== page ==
Chamberlain Talks about the Dreams of Black History Month


FNN CELEBRATES BLACK HISTORY: FEB. 12, 2014.  Dreams are things that can happen in the future. This month we celebrate Black History Month and the people who dared to dream big. There are many reasons people celebrate Black History. One of the reasons is to honor and remember the leaders who spoke up for civil rights. If it wasn't for them, we would be segregated, enslaved and denied our human rights—instead of being free and united.

Students at Chamberlain are dreaming big and achieving. Chamberlain students who scored 8o and above on their interims and some students of the month were invited to the gym for a pancake breakfast.  During the breakfast chefs served bacon, sausage and pancakes made to order. “ I had a great time at the breakfast, my friends were there and the food was very good. They had toppings for the breakfast,” said Aaron Spruill.  Eighty  and above is a reason to celebrate because many students here at Chamberlain are going beyond proficiency on their interims.

Administrators and staff at Chamberlain push children to accomplish their dreams small or big. For example, one third-grader said, "I want to go to Harvard for college”. Candace Spruill says, "My dream is to grow up like my brother or sister. My older brother is applying for colleges and one of the colleges he wants to go to is Harvard. Mackenzie Walden-Taylor would like to become the first female president. Yazmin Bradley is a fifth grade student who raps about dreams of the past, present and future. Here is one of her raps:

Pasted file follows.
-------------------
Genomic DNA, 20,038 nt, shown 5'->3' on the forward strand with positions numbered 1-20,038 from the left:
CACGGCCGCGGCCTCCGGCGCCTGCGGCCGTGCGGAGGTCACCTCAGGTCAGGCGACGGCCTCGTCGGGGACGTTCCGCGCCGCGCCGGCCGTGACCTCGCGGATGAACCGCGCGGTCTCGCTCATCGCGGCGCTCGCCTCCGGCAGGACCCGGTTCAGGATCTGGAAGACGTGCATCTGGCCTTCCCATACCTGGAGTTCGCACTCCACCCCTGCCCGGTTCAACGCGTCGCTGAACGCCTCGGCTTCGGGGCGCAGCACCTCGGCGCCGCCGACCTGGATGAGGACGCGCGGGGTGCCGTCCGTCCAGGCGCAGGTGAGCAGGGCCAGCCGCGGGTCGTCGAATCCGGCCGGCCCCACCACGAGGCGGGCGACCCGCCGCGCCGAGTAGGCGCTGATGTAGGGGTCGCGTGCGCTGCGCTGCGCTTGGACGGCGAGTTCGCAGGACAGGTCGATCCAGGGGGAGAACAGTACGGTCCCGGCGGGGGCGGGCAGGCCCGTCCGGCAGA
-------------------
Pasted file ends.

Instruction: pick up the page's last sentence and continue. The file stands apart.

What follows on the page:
Take A Look At My Race

I wrote this rap because it inspired me to be a part of Black History Month.

-Yazmin Bradley

Black history, no mystery. I am a student at Chamberlain Elementary.

More than a century before slavery, my people was free. Don’t lie to me.

You see my Bible decry that there’s more to me than you pretend to be.

Now remember me making history.

Jesus had skin of brown, hair of wool. My soul is full.

You can’t feed me bull. You can’t tug and pull. We do more than scream.

Martin King had a dream that this nation will rise and be free.

Now with Obama in place, take a look at my race.

Imagine what was next if I was the new president of the United States.

Candace Spruill and Mackenzie Walden-Taylor are 5th graders, Destiny Bennett is a 6th grader and Devonte Jackson is an eight grader at Friendship Chamberlain Academy.